To write an effective short story I think you need to be quite specific about what you want to achieve from the start. And that’s a great discipline in itself, formulating something concrete in your mind, then executing it. Of course it’s not always as simple as that: there can be this mass of crisscrossing paths between the thought and the execution. But as an exercise in task setting, there’s nothing quite like subjecting yourself to the rigour needed to pull off a decent short story.
In Inexperience, a big influence on my approach for a couple of the stories was Joyce’s Dubliners, which I think contains one of the greatest short stories ever written, ‘Eveline’. I love its blend of pathos, drama, and stillness. I also love its contrast of crystalline poetic diction and authenticity of voice, and the way Joyce brings those factors to bear on the quiet desperation of his characters. It’s just an astonishing piece and a real touchstone for me when I think about the short story form. This kind of influence – definitely only in the aspirational mode! – is at work on the two last stories, ‘Triumph of the Will’ and ‘The Quiet Achiever’. The influences on the longer story, ‘The Nest Egg’, are different, and somewhat more experimental, for want of a better term.
I see ‘The Nest Egg’ as a kind of cross between Samuel Beckett and Descartes. I remember being struck by reading Descartes’ ‘Meditations’ when I did philosophy as an undergraduate at Sydney University. I liked this idea of conducting a self-critique wherein you try to answer some fundamental question about existence. So instead of posing the question of how do I know I exist, which gives us the famous cogito ergo sum, I think therefore I am, I wanted to pose the foundational question: what do I need to do to exist in a material, economic sense? This was an early attempt to explore the theme of capital and market forces in my work. Now, I’m a fiction writer: I didn’t want to write a philosophical essay. So the kind of language I looked to was that of Samuel Beckett, a kind of interior monologue that glides between image and reflection without ever quite settling on either as a dominant mode.
Also, with ‘The Nest Egg’, I wanted to try to structure something that had forward movement, that would keep the reader wanting to turn the page, but that didn’t rely on the traditional machinery of plot or story. I’m always looking for ways to do this. I like the notion that the act of reading draws you on and on. A lot of experimental approaches dispense with this as nearly a badge of honour: we don’t need that stuff, language or thought or whatever, is enough in itself. So in some ways I’m rebelling against this standard type of experimentation by trying to find a way of maintaining compelling forward movement, though not necessarily with traditional story dynamics. I tried this again on a bigger scale in my first novel, Capital, Volume One.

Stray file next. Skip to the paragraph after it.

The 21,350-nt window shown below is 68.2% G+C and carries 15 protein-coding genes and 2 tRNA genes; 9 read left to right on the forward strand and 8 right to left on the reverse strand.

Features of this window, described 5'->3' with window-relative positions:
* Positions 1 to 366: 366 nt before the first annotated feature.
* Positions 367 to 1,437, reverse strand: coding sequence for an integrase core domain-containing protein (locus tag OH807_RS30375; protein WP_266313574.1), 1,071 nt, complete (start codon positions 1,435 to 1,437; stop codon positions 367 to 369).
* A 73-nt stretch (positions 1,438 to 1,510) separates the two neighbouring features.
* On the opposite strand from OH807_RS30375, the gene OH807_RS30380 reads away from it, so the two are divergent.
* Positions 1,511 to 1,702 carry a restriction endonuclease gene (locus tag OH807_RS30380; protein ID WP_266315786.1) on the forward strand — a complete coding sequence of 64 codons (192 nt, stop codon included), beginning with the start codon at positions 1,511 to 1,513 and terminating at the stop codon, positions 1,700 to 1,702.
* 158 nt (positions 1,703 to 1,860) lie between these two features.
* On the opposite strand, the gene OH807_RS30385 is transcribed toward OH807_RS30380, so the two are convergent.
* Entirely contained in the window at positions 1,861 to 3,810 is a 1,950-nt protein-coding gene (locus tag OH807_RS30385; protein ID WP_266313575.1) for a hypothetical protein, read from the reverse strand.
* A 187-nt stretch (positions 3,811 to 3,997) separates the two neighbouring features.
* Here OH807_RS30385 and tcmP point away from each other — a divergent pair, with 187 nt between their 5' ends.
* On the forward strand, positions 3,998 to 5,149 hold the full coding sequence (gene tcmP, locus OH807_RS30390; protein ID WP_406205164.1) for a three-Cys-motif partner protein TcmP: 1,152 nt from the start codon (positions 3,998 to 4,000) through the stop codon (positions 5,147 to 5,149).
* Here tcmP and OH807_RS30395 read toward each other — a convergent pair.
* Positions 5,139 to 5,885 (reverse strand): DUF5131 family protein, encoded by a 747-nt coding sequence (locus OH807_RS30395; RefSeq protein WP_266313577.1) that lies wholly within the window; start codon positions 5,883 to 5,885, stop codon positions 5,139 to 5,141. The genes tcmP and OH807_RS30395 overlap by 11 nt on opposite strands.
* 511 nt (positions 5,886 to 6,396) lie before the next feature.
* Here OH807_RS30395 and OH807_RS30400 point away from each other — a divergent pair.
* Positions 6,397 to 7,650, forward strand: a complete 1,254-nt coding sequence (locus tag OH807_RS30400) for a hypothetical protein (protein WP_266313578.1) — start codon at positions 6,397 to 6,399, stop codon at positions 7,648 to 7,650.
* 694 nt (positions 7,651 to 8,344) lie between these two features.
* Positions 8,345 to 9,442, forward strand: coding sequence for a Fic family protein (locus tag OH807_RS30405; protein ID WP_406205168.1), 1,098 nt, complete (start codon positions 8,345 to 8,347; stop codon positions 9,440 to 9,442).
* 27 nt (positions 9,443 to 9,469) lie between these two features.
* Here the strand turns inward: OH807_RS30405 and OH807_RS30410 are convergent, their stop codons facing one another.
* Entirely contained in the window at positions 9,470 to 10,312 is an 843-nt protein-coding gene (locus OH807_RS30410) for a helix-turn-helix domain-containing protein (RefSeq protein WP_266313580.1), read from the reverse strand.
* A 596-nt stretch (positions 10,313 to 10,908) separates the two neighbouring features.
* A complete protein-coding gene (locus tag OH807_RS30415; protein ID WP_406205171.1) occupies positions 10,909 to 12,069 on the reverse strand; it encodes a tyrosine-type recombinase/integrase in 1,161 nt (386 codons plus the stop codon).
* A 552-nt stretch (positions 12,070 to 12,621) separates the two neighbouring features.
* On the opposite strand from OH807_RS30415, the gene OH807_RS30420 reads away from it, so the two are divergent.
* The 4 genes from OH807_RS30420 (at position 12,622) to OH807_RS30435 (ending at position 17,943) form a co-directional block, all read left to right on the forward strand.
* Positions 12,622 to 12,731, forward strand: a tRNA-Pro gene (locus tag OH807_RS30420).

That’s another great thing about short stories. You’re not making a huge time commitment on any individual piece (not years, at any rate, as you do for a novel), so you can treat them like mini-laboratories to try things out.
You have been an active writer for a significant period of time now. Has your overall ambition – or writerly project – changed?
Ambition is an interesting word. I think a lot about it. In Inexperience and Other Stories, in some of the very early work it contains, I see a tremendous energy there, the energy of youthful ambition. I can feel an almost unbearable pressure behind those pages, as if all my hopes and desires as an artist are pressing from behind but can’t quite get through. But, then again, I suppose it always feels like that. I’ve always only ever wanted to make beautiful, inspiring, complex things. It’s a very curious drive. It’s central to who I am. In the periods of my life when I haven’t been able to do it – for example some long stretches when I’ve had to raise money for my son’s therapy – I’ve been so utterly miserable life hasn’t seemed worth living.
There have been certain moments in my life where this drive to make art was revealed to me. I remember walking home from school one day, I must have been 11 or 12. I was walking along, lost in my own thoughts and senses. And I had this sudden awareness of the combined power of the mind and of sensing to produce things, to make things. It was a very odd moment. I realised that you not only passively received the world, but that your mind and senses were active in constructing it. And that if this was the case, then you could make, do, or think anything. The vehicle for this kind of reverse projection was art. These were the blank screens you could project your version of the world on. These were the empty vessels you could fill with your thoughts, your perceptions, your senses. Now I know this sounds a bit much for a boy that age, and I’m of course articulating it in ways that a boy that age wouldn’t, couldn’t, but I’ve thought about that moment for decades, and this is the first time I’ve tried to articulate it. That moment was a turning point in my life. The whole prospect of it was thrilling, intoxicating, utterly empowering.